Recipe by Andy Nelson
Nelson’s Green Brier Distillery, Nashville, Tennessee
“Easy to drink, timeless, seasonless—it’s good in the winter or the summer. It’s got a little bit of everything—the bitter, the sweet, the whiskey,” says Andy Nelson, co-owner and head distiller at Nelson’s Green Brier Distillery in Nashville. “The Boulevardier I can drink all night. Or day.”
While Prohibition was a dark time in America, Europe kept the party going. Many top bar talents migrated from the States, and Scottish-born bartender Harry McElhone documented the burst of creativity they inspired in Barflies & Cocktails, published in 1927. The book marks the first appearance of the Boulevardier, crediting the recipe to Erskine Gwynne, a descendant of the Vanderbilt family and Prohibition-era expat who published a literary magazine in Paris called Boulevardier. The drink is simply a Negroni that replaces gin with whiskey, which brings sweetness and oaky spice.
“The Boulevardier sparked something in my mind about cocktail ‘theory,’ if you will,” Nelson says. “I’ve never been a bartender, but the Boulevardier helped me understand cocktails.”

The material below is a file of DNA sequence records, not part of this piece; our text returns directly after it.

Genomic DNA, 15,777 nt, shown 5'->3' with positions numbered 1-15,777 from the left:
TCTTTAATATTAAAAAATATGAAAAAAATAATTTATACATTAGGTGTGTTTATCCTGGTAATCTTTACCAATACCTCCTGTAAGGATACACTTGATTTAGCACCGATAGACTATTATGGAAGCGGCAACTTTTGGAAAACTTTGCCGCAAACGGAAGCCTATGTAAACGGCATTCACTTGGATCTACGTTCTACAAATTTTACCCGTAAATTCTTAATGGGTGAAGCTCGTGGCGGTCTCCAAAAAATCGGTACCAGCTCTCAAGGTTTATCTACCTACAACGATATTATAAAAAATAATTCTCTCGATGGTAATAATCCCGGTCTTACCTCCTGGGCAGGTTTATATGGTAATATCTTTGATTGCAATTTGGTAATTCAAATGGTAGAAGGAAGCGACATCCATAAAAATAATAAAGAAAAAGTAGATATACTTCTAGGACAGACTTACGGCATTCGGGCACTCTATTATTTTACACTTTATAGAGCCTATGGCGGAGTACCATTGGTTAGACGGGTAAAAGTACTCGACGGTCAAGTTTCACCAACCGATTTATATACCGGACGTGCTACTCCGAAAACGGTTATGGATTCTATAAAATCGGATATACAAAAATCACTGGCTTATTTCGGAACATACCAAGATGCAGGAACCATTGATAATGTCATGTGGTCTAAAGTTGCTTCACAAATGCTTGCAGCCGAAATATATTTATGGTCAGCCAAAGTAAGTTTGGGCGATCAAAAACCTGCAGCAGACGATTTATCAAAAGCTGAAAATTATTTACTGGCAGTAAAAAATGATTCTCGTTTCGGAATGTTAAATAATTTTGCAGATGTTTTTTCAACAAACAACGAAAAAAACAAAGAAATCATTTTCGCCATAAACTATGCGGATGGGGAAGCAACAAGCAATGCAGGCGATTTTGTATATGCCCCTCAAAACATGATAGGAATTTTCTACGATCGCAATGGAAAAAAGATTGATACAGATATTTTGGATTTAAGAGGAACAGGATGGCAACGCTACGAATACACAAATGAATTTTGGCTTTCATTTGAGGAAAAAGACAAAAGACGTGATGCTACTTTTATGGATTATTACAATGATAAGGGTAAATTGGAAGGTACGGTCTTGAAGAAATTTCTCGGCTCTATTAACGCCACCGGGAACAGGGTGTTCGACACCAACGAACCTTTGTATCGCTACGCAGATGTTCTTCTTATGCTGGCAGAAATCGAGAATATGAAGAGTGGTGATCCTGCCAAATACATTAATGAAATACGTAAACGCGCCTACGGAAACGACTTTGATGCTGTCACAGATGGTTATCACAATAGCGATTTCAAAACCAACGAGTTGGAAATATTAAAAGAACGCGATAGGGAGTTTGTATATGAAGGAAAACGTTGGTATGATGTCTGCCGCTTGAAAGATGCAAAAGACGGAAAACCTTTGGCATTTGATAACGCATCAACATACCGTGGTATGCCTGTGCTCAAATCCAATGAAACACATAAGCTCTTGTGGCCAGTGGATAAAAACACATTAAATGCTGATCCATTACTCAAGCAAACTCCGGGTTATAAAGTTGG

Nelson may not have experience slinging drinks, but whiskey is definitely in his blood. His great-great-great grandfather, Charles Nelson, ran the successful Green Brier Distillery in Tennessee, which shut down in 1909 when Prohibition came into effect in the state. Andy and his brother, Charlie, rediscovered this family history and revived the brand in 2009. In 2012, their Belle Meade Bourbon was a runner-up in G&G’s Made in the South Awards, and in 2014 they fired up their own distillery in Nashville. Today, Nelson’s Green Brier Tennessee Whiskey and Belle Meade Bourbon brands are available in 20 states, and the company plans to release its first bottling of house-distilled four-year-old Tennessee whiskey next year.
“I generally prefer bourbon over rye, even in traditional rye cocktails. I prefer the sweetness of a bourbon to the spice of a rye. It’s just more comforting to me,” Nelson says. In the Boulevardier, bourbon and sweet vermouth help balance the bitterness of Campari, an Italian liqueur flavored with citrus and bitter gentian root. Nelson suggests Carpano Antica Formula for the vermouth, and his own Belle Meade Single Barrel or Willett Pot Still Reserve for the bourbon.